Sven Giegold

Dreistes Lobbying für Biosprit

Am 06.09. erreichte uns dieser dreiste Lobbyversuch vom European Biodiesel Board (EBB). Der EBB ist die Interessenvertretung der größten Biodieselproduzenten:


Dear Member of Parliament,

As a biodiesel sector committed to greening the EU’s road transport, we are very concerned about current developments in EU debates around indirect land use change (iLUC) and the future role of biofuels in the EU after 2020.

Next week Wednesday the 11th of September you will be asked to vote on the amendments of the Environment Committee and the Industry committee to amend Directive 98/70/CE relating to the fuel quality and Directive 2009/28/CE on the promotion of the use of energy from renewable sources. This vote will impact the existence of a whole industry. The amendments of the Environment Committee will have an undeniable negative impact on the approximately 220.000 jobs related to biofuels in the EU and on the billions of investments made in the last few years to grow and process European agriculture feedstock and produce biofuels.


In 2008, the European Parliament found the biofuels target of 5.75% not enough for the greening of European transport. The Renewable Energy Directive (RED) has only been adopted in 2009 by the Council and the European Parliament and set up an EU-wide target of 10% renewable energy in transport by 2020. The main pillars for this RED were supporting rural areas, increasing energy independence and reducing carbon emissions from transport. Biofuels were considered as a key solution to meet the 10% target, since they were readily available and could be directly added to fuels consumed in European cars and trucks. This reality has not changed. Currently the most strict sustainability criteria in the world—that embodied by the Renewable Energy Directive—ensure that only biofuels with high greenhouse gas savings compared to fossil fuels count towards the EU renewable energy target.

Indirect Land Use Change (ILUC) and updated ILUC values

The European Commission acknowledges that the iLUC science is immature and the results obtained from one study are unreliable to be the basis of legislation.[i]  Most recent studies show that potential iLUC impact of biofuels is 80% to 95% lower than the iLUC values of the IFPRI study (2011) used in the Commission’s proposal and the ENVI amendments. In June 2013, the French National Institute for Agricultural Research (INRA) concluded in a 80% reduction of indirect emissions, with a value for biodiesel of 10gCO2eq/MJ. The French research center concludes that the ILUC model of IFRPI used lower values for increasing yields than actual observed data trends.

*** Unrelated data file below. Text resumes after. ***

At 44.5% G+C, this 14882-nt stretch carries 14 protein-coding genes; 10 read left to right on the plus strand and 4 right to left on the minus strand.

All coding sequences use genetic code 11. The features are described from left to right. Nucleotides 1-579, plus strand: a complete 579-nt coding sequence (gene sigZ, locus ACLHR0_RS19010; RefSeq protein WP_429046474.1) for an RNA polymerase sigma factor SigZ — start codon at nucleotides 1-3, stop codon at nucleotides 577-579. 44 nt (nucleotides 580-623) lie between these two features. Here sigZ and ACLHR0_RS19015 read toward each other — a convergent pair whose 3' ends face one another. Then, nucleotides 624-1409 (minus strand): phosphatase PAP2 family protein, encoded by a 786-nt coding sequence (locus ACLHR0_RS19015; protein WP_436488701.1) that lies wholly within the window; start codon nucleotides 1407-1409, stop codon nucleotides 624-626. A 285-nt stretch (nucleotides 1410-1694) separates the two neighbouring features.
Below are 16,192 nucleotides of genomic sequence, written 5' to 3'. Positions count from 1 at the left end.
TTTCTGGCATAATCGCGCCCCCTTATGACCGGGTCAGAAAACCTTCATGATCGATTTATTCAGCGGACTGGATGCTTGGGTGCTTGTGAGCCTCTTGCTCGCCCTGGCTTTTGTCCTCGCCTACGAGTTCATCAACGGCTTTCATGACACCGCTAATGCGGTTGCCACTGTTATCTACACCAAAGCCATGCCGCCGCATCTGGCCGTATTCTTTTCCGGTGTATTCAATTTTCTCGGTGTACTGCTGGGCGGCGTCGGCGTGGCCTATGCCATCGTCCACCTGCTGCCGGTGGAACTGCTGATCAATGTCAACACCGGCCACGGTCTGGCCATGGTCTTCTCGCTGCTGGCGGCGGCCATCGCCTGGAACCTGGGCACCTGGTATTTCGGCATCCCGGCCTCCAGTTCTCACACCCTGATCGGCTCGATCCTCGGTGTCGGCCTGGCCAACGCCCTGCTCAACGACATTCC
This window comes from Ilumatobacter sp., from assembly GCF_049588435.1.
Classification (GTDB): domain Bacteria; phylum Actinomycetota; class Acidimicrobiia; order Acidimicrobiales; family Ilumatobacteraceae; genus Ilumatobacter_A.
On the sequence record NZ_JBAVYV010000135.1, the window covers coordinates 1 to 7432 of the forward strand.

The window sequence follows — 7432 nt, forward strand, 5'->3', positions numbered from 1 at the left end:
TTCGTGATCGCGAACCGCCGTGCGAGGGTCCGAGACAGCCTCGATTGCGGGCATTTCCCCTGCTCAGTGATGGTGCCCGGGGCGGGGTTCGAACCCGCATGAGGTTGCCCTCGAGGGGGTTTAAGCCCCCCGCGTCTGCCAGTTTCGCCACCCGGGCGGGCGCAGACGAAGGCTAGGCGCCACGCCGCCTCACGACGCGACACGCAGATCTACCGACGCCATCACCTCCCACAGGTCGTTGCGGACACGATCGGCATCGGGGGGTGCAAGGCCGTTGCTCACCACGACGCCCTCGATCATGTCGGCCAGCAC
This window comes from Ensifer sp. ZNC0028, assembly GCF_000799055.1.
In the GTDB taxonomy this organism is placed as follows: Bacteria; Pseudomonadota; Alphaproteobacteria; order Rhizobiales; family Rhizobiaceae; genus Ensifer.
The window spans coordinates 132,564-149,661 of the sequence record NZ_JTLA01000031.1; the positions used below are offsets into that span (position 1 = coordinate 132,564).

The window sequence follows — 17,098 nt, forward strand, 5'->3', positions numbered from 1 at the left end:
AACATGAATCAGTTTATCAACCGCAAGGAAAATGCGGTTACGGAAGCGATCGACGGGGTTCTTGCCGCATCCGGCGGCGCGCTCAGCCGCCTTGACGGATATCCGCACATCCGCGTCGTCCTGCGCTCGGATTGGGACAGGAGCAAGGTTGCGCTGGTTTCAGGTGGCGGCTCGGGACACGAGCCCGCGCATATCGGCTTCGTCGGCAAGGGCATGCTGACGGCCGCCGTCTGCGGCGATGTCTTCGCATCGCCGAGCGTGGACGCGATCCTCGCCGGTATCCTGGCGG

The new study Land Use Change Greenhouse Gas emissions of European Biofuel Policies Utilizing the Global Trade Analysis Project (GTAP) evaluates land us changes for several biofuels pathways and policies. This work has found that ILUC calculated using the latest version of GTAP are much less than those calculated by IFPRI in 2011. It concludes that biodiesel could account for as little as 2,33gCO2eq/MJ, compared to current 55gCO2eq/MJ allocated in a Commission proposal amending biofuels policy. The study concludes that the databases of the IFPRI are outdated and highlights the need for greater investment in this research field. In the light of such recent evidence, we do not believe that any ILUC values should be settled in European policy making.


Limitation of first generation biofuels will not solve world hunger


Biofuels production within the EU is not threatening the food supplies nor causing food price hikes in the rest of the world. In its recent study Long-term drivers of food prices the World Bank states that the role of biofuels in the rise of food prices is limited. For example only 1.5% of the global current arable land is used for biofuels. The World Bank points out that oilseed prices dropped when the EU increased impressively its use of biodiesel. To put things in perspective approximately one third of world’s food goes to waste according the FAO.

Food versus fuel is a false choice. The reality is that biofuel production in fact reduces global hunger by its substantial production of its co-products, particularly protein meal. Did you know that the crushing of rapeseed produces 60% protein meal and 40% vegetable oil? This is important as Europe has a big protein feed deficit for its livestock and depends on imports. EU biodiesel production led to the production of 13 million tons of protein meal, which corresponds to half of the EU protein meals produced. It is also a false choice as we have in the EU enough land to supply the food and fuel market. According Commission statistics over 1.5 million hectares of uncultivated agricultural land available within the EU and this acreage is growing.

The majority of EU biodiesel production relies on EU-grown rapeseed, boosting the economic activity of rural areas and generating an extra income for farmers. Rapeseed is an important element in the rotation of crops which increases the yields of subsequent cereal crops harvests the year after. For example rapeseed in a crop rotation can increase the yields of the subsequent cereal crop harvest by up to 11%.

ENVI Report is a serious threat for jobs, investments and advanced biofuels